The trochanteric bursa is a fluid filled sac located on the outer side of the hip. This bursa provides cushioning between the bony prominence of the femur (thigh bone) known as the greater trochanter, and the muscles and tendons running over it. It assists in reducing friction between these structures.
During contraction of the gluteals and muscles overlying the hip, friction is placed on the trochanteric bursa. When these forces are excessive due to repetitive activities or high force, irritation and inflammation of the bursa may occur. This condition is known as trochanteric bursitis.
Causes of Injury
Trochanteric bursitis is generally an overuse injury, caused by repetitive or prolonged activities that place excessive strain on the trochanteric bursa. This particularly occurs due to repetitive running, jumping and walking activities or due to prolonged pressure on the bursa (such as excessive side-lying particularly on hard surfaces). Occasionally the condition may occur suddenly after a direct blow to the hip. There are a number of factors that can increase a person’s risk of developing trochanteric bursitis. These include:
- Participation in sports such as running, hiking or those with contact such as rugby and football.
- Abnormal biomechanics of the knee, feet or hips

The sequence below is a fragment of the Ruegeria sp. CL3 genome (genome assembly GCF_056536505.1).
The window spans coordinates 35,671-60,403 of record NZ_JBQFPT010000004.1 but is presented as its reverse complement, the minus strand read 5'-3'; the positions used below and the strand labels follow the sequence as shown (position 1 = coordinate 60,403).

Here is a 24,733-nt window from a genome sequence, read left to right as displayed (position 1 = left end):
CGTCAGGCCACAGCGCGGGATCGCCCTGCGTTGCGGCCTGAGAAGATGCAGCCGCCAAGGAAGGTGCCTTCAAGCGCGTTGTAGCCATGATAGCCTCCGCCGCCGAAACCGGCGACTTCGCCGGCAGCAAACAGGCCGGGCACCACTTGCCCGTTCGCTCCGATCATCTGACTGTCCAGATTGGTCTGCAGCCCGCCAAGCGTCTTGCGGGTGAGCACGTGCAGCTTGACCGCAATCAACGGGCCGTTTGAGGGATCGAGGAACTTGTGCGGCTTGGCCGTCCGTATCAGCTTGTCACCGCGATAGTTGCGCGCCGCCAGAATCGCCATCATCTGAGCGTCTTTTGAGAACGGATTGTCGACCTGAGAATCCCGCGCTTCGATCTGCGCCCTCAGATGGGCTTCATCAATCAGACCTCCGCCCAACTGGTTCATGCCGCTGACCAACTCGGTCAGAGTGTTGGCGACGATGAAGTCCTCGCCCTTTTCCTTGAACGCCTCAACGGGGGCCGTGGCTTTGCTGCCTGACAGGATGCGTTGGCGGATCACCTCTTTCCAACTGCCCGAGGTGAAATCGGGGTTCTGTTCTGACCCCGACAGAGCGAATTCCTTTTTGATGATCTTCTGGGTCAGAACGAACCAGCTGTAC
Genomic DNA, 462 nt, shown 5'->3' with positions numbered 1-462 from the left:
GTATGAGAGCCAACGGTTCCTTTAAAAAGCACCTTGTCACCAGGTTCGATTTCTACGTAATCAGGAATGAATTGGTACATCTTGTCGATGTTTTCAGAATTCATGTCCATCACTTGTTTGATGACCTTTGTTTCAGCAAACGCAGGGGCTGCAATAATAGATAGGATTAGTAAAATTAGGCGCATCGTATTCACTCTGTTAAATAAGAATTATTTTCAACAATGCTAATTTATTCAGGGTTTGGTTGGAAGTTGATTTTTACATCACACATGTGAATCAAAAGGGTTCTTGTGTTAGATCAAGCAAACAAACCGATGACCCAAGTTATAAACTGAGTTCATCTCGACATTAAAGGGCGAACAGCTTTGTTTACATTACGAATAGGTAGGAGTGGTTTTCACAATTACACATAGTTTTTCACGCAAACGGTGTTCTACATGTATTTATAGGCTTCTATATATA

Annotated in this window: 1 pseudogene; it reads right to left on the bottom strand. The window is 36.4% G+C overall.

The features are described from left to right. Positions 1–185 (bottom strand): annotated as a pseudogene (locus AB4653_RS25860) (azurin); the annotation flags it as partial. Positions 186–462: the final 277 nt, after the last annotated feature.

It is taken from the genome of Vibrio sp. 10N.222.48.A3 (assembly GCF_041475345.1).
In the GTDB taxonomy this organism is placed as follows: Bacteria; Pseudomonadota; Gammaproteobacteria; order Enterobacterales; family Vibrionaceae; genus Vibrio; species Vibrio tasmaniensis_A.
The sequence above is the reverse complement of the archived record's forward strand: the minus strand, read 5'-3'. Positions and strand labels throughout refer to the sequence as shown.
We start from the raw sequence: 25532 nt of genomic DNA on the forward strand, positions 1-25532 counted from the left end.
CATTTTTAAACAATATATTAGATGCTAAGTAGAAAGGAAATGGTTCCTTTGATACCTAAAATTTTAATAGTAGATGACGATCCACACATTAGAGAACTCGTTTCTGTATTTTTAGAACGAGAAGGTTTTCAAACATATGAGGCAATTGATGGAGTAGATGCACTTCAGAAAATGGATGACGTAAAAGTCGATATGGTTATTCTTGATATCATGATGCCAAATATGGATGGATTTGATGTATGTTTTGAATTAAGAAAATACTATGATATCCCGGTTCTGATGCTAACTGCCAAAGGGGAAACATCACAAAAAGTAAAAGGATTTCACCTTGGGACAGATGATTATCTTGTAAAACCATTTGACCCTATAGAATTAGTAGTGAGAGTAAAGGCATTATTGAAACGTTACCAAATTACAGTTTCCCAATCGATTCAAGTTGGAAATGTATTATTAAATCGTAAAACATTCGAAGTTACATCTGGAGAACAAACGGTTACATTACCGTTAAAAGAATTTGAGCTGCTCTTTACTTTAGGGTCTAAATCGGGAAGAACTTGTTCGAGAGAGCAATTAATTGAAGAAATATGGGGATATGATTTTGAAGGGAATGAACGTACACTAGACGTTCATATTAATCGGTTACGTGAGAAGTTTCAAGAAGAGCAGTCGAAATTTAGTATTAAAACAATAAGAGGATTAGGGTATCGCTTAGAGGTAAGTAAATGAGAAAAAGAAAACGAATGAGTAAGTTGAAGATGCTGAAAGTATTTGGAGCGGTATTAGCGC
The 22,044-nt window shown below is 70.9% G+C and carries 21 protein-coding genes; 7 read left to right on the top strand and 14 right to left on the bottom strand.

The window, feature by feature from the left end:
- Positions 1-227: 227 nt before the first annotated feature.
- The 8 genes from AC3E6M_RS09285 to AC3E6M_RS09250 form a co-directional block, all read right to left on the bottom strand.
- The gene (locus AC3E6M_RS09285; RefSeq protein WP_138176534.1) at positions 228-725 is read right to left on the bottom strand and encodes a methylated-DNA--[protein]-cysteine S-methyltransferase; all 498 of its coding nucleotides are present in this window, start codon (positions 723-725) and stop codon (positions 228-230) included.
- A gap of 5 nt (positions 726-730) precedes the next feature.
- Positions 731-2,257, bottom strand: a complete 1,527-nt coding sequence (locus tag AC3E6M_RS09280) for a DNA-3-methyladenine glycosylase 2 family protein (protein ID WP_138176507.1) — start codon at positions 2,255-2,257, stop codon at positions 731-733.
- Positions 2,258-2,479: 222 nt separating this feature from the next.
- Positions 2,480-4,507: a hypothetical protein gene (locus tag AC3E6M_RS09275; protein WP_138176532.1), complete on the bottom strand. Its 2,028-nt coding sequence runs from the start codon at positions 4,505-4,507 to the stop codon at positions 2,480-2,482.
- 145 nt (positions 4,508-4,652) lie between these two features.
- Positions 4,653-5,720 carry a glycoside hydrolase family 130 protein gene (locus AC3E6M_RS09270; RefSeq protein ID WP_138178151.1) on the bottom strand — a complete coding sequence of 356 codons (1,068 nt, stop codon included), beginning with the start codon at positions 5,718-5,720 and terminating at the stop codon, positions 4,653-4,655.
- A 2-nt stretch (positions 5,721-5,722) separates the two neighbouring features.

- Lower limb muscle imbalance, particularly weakness of the gluteals or hamstrings
- Tight muscles around the hip joint, particularly the gluteals or muscle along the outside of the leg (ITB)
- Stiffness of the hip joint
- Poor training technique such as lack of warm up and cool down or excessive training
- Pain and tenderness on the outer aspect of the hip and possibly radiating down the outer aspect of the thigh to the knee.
- Aggravated by lying on the affected side, running, jumping, climbing stairs, sitting cross legged or walking/standing for prolonged periods
- Restricted range of movement in the hip due to pain or muscle tightness
The primary aim of treatment is to reduce associated pain and inflammation and to address any underlying cause to avoid symptoms reoccurring. Treatment and management options include:
- Sufficient rest from any aggravating activities (no side-lying, no prolonged standing or walking)
- Reduce inflammation through rest, ice, physiotherapy. Anti-inflammatory medication as recommended by a doctor or pharmacist may also assist in the healing process.
- Physiotherapy– massage, ultrasound, joint mobilisation, stretching, strengthening of the muscles around the hip and core muscle, sport specific training and correction of any biomechanical abnormalities with orthotics and taping.
- Education and advice regarding appropriate warm up and cool down, regular stretches and any technique corrections
Return to Activity/Sport
Most individuals recover well with a physiotherapy guided program and gradual return to activity is achieved once pain free. This could take a few weeks to several months.
Despite appropriate physiotherapy management, some patients with this condition do not improve adequately. In persistent cases, a corticosteroid injection into the bursa may be required. This condition rarely requires surgery, however with severe cases the bursa may be removed or the muscles released to reduce tension on the bursa.